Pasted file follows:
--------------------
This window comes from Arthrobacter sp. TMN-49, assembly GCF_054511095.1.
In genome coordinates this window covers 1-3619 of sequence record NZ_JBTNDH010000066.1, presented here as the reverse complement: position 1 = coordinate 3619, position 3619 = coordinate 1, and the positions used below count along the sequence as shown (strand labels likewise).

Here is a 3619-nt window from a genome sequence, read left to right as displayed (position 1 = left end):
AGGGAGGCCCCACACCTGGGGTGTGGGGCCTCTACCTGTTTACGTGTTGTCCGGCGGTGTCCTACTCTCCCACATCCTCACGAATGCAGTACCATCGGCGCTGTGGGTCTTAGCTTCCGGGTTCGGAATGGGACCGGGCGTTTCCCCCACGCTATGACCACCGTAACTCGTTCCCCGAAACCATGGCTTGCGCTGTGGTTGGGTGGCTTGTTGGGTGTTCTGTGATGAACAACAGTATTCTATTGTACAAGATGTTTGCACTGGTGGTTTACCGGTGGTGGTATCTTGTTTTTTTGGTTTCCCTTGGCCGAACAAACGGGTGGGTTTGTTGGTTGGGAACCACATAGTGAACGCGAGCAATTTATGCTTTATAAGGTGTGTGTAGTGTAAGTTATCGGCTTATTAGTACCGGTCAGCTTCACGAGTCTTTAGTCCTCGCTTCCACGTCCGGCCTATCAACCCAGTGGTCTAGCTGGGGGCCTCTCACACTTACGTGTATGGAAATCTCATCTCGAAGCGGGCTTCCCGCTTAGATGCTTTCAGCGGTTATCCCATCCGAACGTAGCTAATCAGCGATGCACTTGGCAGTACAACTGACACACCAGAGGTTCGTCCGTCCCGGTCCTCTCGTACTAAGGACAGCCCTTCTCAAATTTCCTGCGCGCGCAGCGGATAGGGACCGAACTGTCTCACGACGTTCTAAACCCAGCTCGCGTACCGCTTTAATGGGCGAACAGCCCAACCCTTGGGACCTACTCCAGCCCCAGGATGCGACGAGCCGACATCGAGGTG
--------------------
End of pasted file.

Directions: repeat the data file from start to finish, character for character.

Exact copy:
This window comes from Arthrobacter sp. TMN-49, assembly GCF_054511095.1.
In genome coordinates this window covers 1-3619 of sequence record NZ_JBTNDH010000066.1, presented here as the reverse complement: position 1 = coordinate 3619, position 3619 = coordinate 1, and the positions used below count along the sequence as shown (strand labels likewise).

Here is a 3619-nt window from a genome sequence, read left to right as displayed (position 1 = left end):
AGGGAGGCCCCACACCTGGGGTGTGGGGCCTCTACCTGTTTACGTGTTGTCCGGCGGTGTCCTACTCTCCCACATCCTCACGAATGCAGTACCATCGGCGCTGTGGGTCTTAGCTTCCGGGTTCGGAATGGGACCGGGCGTTTCCCCCACGCTATGACCACCGTAACTCGTTCCCCGAAACCATGGCTTGCGCTGTGGTTGGGTGGCTTGTTGGGTGTTCTGTGATGAACAACAGTATTCTATTGTACAAGATGTTTGCACTGGTGGTTTACCGGTGGTGGTATCTTGTTTTTTTGGTTTCCCTTGGCCGAACAAACGGGTGGGTTTGTTGGTTGGGAACCACATAGTGAACGCGAGCAATTTATGCTTTATAAGGTGTGTGTAGTGTAAGTTATCGGCTTATTAGTACCGGTCAGCTTCACGAGTCTTTAGTCCTCGCTTCCACGTCCGGCCTATCAACCCAGTGGTCTAGCTGGGGGCCTCTCACACTTACGTGTATGGAAATCTCATCTCGAAGCGGGCTTCCCGCTTAGATGCTTTCAGCGGTTATCCCATCCGAACGTAGCTAATCAGCGATGCACTTGGCAGTACAACTGACACACCAGAGGTTCGTCCGTCCCGGTCCTCTCGTACTAAGGACAGCCCTTCTCAAATTTCCTGCGCGCGCAGCGGATAGGGACCGAACTGTCTCACGACGTTCTAAACCCAGCTCGCGTACCGCTTTAATGGGCGAACAGCCCAACCCTTGGGACCTACTCCAGCCCCAGGATGCGACGAGCCGACATCGAGGTG